Publisher: Viking Juvenile
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After a scandal involving her mother and a famous college basketball coach rocked her family and her old hometown, McClean decided to live with her dad. His job as a restaurant consultant requires they pick up often, and at each new place she carefully selects who she’ll be—Eliza, Beth, or someone else with a new name and different interests. It’s easier this way for McClean, who is reluctant to form any true attachments. Then at their latest stop, McClean does something she’s not done in a long while—reveal her real name. But who is this McClean, and is she ready to forgive her mother, fall for the boy next door, and finally stick around?
What I thoughtI've read quite a few Sarah Dessen books now and I'm very happy I've finally come across her books and given them a chance. While the endings seem a bit abrupt, I really enjoy the story that Dessen weaves like only she can.
I really felt bad for McLean and her father in this book. I don't know if I ever warmed to her mother and I can't say why I was so firmly against anything to do with McLean's mother, but I did find myself hoping McLean would found a way to get rid of her. But, it did make for an interesting story. I really liked reading about how McLean reinvented herself at 3 other schools (even if it might not be entirely healthy) and her lack of a new self for her most recent move. It made her endearing as she learned to finally be herself.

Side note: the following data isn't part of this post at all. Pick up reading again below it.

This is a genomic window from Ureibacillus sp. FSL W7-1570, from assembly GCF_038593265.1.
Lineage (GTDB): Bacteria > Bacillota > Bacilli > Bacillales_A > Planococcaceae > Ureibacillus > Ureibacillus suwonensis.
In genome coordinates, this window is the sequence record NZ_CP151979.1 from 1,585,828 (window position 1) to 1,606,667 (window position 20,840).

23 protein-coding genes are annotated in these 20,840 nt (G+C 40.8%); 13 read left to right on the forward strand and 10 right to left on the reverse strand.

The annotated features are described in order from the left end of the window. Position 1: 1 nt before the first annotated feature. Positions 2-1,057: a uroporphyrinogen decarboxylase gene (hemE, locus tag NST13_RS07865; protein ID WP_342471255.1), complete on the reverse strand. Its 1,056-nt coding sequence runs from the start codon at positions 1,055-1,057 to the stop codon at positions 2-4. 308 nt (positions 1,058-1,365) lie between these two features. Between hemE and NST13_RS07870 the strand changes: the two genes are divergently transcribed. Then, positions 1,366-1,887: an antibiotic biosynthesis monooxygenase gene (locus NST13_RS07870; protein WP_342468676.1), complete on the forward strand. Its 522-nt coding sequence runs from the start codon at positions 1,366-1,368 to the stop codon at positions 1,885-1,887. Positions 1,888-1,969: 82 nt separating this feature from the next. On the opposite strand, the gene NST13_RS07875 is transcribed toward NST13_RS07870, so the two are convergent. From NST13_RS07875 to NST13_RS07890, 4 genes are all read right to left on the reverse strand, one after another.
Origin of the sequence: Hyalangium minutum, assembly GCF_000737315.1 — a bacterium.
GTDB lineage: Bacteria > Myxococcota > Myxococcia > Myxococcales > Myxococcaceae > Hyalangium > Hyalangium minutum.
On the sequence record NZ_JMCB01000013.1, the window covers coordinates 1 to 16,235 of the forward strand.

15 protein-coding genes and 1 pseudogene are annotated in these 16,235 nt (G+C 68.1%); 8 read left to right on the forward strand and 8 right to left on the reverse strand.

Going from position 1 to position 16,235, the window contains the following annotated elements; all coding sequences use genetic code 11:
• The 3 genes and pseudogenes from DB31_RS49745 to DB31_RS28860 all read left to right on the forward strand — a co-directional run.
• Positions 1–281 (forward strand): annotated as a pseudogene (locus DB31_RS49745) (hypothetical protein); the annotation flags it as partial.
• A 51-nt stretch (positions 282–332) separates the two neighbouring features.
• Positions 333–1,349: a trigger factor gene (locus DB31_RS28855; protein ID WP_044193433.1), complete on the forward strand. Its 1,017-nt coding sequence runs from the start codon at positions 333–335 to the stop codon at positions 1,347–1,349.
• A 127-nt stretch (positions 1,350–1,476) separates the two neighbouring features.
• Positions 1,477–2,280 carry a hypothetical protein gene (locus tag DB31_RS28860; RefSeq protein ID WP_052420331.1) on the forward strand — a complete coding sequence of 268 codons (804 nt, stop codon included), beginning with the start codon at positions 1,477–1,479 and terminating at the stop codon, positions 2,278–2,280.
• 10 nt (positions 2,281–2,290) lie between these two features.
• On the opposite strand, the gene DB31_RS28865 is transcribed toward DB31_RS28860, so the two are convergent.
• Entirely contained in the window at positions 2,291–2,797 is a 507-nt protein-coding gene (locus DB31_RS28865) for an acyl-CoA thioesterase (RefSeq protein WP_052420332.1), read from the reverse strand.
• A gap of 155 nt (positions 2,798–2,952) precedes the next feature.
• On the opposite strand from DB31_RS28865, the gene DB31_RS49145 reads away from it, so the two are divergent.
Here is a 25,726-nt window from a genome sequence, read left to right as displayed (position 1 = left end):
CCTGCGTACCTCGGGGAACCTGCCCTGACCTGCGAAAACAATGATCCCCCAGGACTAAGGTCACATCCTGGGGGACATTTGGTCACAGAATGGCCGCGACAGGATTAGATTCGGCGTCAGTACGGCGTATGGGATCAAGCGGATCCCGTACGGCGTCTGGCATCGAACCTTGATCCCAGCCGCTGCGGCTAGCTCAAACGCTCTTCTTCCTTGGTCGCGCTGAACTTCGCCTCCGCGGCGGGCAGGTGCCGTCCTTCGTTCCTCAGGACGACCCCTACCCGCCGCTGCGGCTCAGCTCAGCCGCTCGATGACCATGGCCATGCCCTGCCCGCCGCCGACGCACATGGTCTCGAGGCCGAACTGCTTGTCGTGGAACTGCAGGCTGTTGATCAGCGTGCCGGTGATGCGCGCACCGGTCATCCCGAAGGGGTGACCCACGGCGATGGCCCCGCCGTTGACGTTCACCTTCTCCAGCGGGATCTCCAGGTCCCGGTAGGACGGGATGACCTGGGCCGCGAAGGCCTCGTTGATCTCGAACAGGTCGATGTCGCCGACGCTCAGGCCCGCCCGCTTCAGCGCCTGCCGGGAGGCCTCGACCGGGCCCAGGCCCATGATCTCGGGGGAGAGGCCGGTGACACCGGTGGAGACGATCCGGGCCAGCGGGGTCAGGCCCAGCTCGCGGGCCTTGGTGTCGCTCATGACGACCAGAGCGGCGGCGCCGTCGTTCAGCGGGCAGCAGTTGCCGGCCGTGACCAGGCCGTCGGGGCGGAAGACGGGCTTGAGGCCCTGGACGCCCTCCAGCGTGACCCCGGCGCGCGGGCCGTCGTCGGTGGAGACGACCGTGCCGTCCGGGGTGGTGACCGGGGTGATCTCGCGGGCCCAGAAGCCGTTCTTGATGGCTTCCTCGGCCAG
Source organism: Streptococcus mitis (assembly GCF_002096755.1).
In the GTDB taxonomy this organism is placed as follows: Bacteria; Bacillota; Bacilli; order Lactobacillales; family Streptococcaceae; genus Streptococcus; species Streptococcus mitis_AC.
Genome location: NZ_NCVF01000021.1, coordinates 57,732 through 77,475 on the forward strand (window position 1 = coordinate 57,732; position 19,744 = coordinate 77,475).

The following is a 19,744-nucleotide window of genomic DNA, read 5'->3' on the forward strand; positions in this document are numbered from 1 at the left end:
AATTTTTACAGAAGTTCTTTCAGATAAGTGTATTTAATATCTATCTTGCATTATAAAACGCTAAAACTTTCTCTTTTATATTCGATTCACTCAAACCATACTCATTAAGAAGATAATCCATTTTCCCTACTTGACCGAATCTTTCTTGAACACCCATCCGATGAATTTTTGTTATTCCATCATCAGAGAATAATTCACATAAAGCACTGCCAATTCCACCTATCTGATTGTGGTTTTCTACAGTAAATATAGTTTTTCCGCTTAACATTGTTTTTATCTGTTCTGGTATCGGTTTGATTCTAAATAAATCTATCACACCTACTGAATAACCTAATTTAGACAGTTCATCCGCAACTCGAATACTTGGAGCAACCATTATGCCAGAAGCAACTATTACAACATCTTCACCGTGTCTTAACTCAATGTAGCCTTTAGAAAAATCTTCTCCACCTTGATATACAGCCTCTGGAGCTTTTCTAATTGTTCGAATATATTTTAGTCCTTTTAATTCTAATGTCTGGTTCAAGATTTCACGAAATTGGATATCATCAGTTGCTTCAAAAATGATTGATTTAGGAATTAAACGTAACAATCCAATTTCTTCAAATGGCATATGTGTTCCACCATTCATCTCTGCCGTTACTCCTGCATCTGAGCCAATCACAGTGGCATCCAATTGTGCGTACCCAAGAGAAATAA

I really liked her father. He was a passionate guy, who loved his daughter. While McLean ended up taking care of him more than she should have for a daughter, you could see the love they had for each other practically glow from the pages. It was sweet.
I wasn't sure what to make of the romance in this at first. Dave wasn't someone I would have clung to at first, but after a bit, he really grows on you! I really felt bad for the way he grew up. While he didn't have a bad childhood or anything, he wasn't really able to do the things that kids normally do. Like get in trouble, have friends, go out. I was glad to see his character grow a bit too as the story unfolded.
Of course, along with the others, I highly recommend this book. Sarah Dessen is pure genius when she puts pen to paper. Or fingers to keyboard.
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